Ancient Roman Currency

The currency of ancient Rome typically consisted of coins made from various metals such as gold, silver, bronze and copper. Various reforms about Roman currency, trading, and finances were undertaken over the course of centuries or ancient rome, and although the coins of this civilisation were made of precious metals such as gold and silver, their actual value was slightly higher than the worth of that quantity of the metal. Having access to strategic locations along the Mediterranean sea allowed the Roman empire to have influence over the trading routes and finances of the region.

A variety of coin types were prevalent during different times of Roman currency. The first major development took place in 211 BC when denarius was introduced in Rome. It was a small coin made of silver and had a worth of 10 asses which later increased to 16 asses. Denarius remained an integral part of Roman currency for over four hundred years. There was another coin for half-denarius which was known as quinarius. It was also introduced in 211 BC and had a worth of 5 asses which later increased to 10 asses. Also in 211 BC, sestertius was introduced which had a worth of 2.5 asses. Other important coin types in ancient Roman life included dupondius, assarius, semis, triens, and quadrans.

Republican iconography

Although the main role of the Roman currency was economic, they also had a political significance which was reflected through the iconography on the coins. During the era of the Roman Republic, the responsibility of deciding the kind of imagery to feature on the coins rested with the committee of tresviri monetales which means ‘trio of money men’. The earliest imagery on Roman coins consisted of a bust of Roma on the obverse with a deity on the reverse. Eventually, the republican coins began featuring the moneyer’s name. Sometimes, they even displayed images related to the family history of the moneyer.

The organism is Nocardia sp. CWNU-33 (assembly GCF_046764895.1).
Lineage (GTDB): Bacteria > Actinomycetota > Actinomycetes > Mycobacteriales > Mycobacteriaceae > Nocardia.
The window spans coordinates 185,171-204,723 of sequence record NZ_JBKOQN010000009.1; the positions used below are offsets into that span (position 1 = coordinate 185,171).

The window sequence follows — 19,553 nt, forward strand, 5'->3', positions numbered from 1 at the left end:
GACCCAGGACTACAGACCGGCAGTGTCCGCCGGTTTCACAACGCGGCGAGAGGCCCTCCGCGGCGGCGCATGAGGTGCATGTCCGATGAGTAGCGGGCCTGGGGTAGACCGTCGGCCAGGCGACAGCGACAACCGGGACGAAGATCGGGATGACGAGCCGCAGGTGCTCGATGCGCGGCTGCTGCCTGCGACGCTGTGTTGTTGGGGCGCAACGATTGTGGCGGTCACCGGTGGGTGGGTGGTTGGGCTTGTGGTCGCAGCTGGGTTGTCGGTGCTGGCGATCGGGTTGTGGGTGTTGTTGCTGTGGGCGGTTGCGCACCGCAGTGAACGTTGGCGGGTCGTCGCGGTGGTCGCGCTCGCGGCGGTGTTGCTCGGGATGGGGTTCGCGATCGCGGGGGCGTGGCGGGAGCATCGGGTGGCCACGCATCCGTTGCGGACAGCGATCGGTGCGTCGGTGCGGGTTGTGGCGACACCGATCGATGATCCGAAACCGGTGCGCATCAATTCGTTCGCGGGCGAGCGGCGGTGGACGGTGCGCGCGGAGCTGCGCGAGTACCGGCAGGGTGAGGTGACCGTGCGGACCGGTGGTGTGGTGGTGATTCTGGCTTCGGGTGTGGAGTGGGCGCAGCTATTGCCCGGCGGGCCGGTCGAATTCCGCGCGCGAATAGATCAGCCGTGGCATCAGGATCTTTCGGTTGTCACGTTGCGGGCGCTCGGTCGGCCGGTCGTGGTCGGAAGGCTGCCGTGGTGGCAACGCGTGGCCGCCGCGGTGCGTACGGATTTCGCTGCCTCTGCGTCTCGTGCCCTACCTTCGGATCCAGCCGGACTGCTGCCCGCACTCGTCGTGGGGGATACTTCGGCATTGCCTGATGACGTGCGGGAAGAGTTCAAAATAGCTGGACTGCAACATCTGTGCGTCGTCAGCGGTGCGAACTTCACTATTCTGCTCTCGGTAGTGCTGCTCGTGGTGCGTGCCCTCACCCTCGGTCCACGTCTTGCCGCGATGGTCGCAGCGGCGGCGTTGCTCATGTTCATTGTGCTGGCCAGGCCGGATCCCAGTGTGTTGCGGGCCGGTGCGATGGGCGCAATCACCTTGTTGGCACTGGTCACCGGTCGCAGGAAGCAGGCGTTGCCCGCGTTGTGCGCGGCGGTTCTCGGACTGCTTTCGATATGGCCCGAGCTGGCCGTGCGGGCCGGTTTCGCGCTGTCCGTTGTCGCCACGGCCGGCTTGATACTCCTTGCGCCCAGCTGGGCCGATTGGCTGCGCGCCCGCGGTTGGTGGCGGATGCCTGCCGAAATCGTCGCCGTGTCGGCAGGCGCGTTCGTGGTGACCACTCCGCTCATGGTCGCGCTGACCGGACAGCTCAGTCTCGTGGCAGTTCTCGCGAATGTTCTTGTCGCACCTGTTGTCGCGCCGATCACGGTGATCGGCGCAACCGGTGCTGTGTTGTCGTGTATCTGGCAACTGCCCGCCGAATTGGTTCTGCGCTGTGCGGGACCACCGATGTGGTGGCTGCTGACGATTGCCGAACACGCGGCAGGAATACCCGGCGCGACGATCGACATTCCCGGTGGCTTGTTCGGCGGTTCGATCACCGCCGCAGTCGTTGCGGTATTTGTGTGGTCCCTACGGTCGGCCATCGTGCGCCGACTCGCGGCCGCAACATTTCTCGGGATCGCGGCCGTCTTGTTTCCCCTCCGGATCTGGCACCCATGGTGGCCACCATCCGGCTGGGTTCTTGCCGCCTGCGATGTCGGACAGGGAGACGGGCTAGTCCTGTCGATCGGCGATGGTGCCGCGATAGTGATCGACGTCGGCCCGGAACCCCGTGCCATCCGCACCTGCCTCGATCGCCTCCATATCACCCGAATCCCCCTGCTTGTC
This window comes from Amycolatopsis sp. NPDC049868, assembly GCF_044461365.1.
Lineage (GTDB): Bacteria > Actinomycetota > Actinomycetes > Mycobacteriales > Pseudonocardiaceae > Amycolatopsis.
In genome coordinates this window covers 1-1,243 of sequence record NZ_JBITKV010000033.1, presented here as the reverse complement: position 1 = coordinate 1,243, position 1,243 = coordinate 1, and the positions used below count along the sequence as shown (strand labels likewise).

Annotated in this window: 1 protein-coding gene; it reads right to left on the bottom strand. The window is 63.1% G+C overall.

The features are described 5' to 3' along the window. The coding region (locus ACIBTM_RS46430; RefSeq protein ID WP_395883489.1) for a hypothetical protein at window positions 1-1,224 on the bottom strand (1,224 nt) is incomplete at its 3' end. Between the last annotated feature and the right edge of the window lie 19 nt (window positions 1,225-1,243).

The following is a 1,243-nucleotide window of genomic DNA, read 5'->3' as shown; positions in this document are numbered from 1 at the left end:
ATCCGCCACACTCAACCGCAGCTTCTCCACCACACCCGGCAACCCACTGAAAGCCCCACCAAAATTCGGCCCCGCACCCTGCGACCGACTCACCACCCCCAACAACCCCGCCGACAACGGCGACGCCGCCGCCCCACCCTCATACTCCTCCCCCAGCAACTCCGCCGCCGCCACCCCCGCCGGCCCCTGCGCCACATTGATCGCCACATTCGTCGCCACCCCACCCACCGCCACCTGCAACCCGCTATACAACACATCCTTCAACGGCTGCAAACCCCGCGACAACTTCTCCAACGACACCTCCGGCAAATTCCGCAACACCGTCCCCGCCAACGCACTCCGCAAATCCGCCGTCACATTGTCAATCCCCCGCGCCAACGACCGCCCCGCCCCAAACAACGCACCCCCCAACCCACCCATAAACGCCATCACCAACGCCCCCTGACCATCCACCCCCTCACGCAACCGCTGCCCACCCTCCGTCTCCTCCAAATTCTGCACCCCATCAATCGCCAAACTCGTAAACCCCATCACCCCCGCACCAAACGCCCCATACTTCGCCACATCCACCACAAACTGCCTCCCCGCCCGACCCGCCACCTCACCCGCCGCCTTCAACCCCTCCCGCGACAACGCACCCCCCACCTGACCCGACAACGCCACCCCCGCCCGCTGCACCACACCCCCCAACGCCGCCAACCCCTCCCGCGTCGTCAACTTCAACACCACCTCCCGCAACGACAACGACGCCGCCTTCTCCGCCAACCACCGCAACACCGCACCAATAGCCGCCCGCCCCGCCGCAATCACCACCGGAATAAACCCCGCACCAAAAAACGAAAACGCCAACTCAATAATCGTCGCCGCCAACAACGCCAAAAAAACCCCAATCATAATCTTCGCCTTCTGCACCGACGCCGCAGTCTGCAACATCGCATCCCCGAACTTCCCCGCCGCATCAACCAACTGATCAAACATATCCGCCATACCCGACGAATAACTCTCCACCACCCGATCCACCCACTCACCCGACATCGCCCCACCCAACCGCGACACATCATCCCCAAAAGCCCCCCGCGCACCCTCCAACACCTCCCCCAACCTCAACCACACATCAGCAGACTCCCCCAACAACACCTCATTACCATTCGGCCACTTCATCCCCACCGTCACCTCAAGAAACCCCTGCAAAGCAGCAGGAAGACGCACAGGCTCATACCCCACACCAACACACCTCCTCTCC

Imperial iconography

There was a clear shift in the nature of the currency before and after the establishment of the Roman Empire. The change came about soon after the establishment of the Empire when Julius Caesar issued coins with his own image. Earlier coins had featured portraits of the ancestors but the coins of Julius Caesar were the first ones to portray a living person and an emperor. Over the subsequent centuries of the empire, portraits of various emperors appeared on the coins of ancient Roman empire.

Ancient Roman currency 1

A selection of Roman coins, a commonly used currency.

Authority to mint coins

The system of Roman currency was strictly regulated by the authorities. The responsibility of deciding the kind of imagery on the coins was with the committee of tresviri monetales meaning ‘trio of money men’. These people were authorised to create a centralised and standardised Roman currency. The moneyers produced the currency under the guidance of these committees which was three in number during the Roman Republic and were increased to four during the reign of Julius Caesar at the end of the Republic.

Trading in Roman society